Cuba has the world’s second largest area of tobacco plantations in the world.
There has been little change in the country’s output over the last 20 years and the majority of the tobacco and its products are exported.
Nearly all the tobacco is used to make cigars, one of the iconic symbols of Cuba. The two main types of tobacco grown are Corojo and Criollo, and the plantations based around the Pinar del Rio Province.
The cigars are produced by hand by some of the biggest cigar companies in the world including Cohiba, Montechristo and Romeo y Julieta.
Cuba was once the world's largest sugar exporter. Until the 1960s, the US received 33% of its sugarcane imports from Cuba.
During the cold war, Cuba's sugar exports were bought with subsidies from the Soviet Union. After the collapse of this trade arrangement, coinciding with a collapse in sugar prices, two thirds of sugar mills in Cuba closed. 100 000 workers lost their jobs.
However, the sugar production in the cane sugar mills has fallen from approximately 8 million metric tons to 3.2 million metric tons in the 2015 period.
A rise in sugar prices beginning in 2008, stimulated new interest in sugar. Production in 2012–2013 was estimated at 1.6–1.8 million tonnes. 400,000 tonnes is exported to China and 550,000–700,000 for domestic consumption.
Cuban art is an exceptionally diverse cultural blend of African, South American, European and North American elements, reflecting the diverse demographic makeup of the island.
Cuban artists embraced European modernism, and the early part of the 20th century saw a growth in Cuban vanguardist movements, which were characterized by the mixing of modern artistic genres.
Some of the more celebrated 20th-century Cuban artists include Amelia Peláez (1896–1968), best known for a series of mural projects, and painter Wifredo Lam (Dec 8,1902–September 11, 1982), who created a highly personal version of modern primitivism.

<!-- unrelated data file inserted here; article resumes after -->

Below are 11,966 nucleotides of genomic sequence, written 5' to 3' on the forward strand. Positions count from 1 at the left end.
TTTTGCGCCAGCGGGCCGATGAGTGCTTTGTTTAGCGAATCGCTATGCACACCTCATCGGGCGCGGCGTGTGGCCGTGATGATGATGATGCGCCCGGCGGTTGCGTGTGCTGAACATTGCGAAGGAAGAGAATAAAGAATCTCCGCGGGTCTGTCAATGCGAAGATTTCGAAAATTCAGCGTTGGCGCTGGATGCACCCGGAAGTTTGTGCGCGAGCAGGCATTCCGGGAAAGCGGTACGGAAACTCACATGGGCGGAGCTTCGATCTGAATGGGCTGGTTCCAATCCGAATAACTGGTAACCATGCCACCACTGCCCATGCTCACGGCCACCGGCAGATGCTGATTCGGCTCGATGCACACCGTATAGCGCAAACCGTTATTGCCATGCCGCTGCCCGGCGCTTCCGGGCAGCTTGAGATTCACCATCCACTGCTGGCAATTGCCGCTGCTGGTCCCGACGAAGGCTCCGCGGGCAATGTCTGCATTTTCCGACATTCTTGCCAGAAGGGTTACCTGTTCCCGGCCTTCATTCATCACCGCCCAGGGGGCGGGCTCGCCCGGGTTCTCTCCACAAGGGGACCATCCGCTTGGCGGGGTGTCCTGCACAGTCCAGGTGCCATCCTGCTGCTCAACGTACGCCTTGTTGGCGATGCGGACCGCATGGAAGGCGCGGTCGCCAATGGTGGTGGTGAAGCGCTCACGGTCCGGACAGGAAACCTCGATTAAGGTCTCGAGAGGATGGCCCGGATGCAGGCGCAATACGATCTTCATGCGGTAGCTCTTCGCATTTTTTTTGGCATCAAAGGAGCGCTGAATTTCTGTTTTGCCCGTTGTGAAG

The Cuban born painter Federico Beltran Masses (1885-1949), was renowned as a colourist whose seductive portrayals of women sometimes made overt references to the tropical settings of his childhood.
Better known internationally is the work of photographer Alberto Korda, whose photographs following the early days of the Cuban Revolution included a picture of Che Guevara which was to become one of the most recognizable images of the 20th century.
There is a flourishing street art movement influenced by Latin American artists José Guadalupe Posada and the muralist Diego Rivera.
Cuba is the birth land of many great athletes and there are some real legends among them, worth mentioning.
Teófilo Stevenson. Stevenson is known as one of the most spectacular amateur boxers in History.
Martín Dihigo. Dihigo is considered the best Cuban baseball player of all times.
Pedro Luis Lazo. He is considered one of the most complete Cuban pitchers of all times.
Regla Torres. The International Volleyball Federation called her 'the best player in the world of the 20th Century'.
Iván Pedroso. Cuba has had great athletes when it comes to long-jumping, but in the list of the essentials, it is mandatory to mention Iván Pedroso, known as 'the grasshopper' for his formidable race-speed and his capacity to stretch in the air to cover even more metres.
Javier Sotomayor. Legendary athlete in High Jumping. He was fairly dubbed 'The Prince of Heights'.
Alberto Juantorena . Track athlete (gold medal in both 400 and 800 mt, in 1976 Olympic Games).
Alberto Juantorean Javier Sotomayor
Cuban literature is one of the most prolific, relevant and influential literatures in Latin America and all the Spanish-speaking world, with renowned writers including , José Marti, Gertrudis Gómez de Avellaneda, José María Heredia, Nicolás Guillén (the National Poet of Cuba), José Lezama Lima, Alejo Carpentier (nominee for the Nobel Prize for Literature and previously the Premio Cervantes winner in 1977), Guillermo Cabrera Infante (Premio Cervantes, 1997), Virgilio Piñera and Dulce María Loynaz (Premio Cervantes, 1992), among many others.
Alejo Carpenti Er Virgilio Pinera
Significant historical figures
José Julián Marti Pérez (January 28, 1853 – May 19, 1895) was a Cuban national hero, and an important figure in Latin American literature. In his short life, he was a poet, an essayist, a journalist, a revolutionary philosopher, a translator, a professor, a publisher and a political theorist.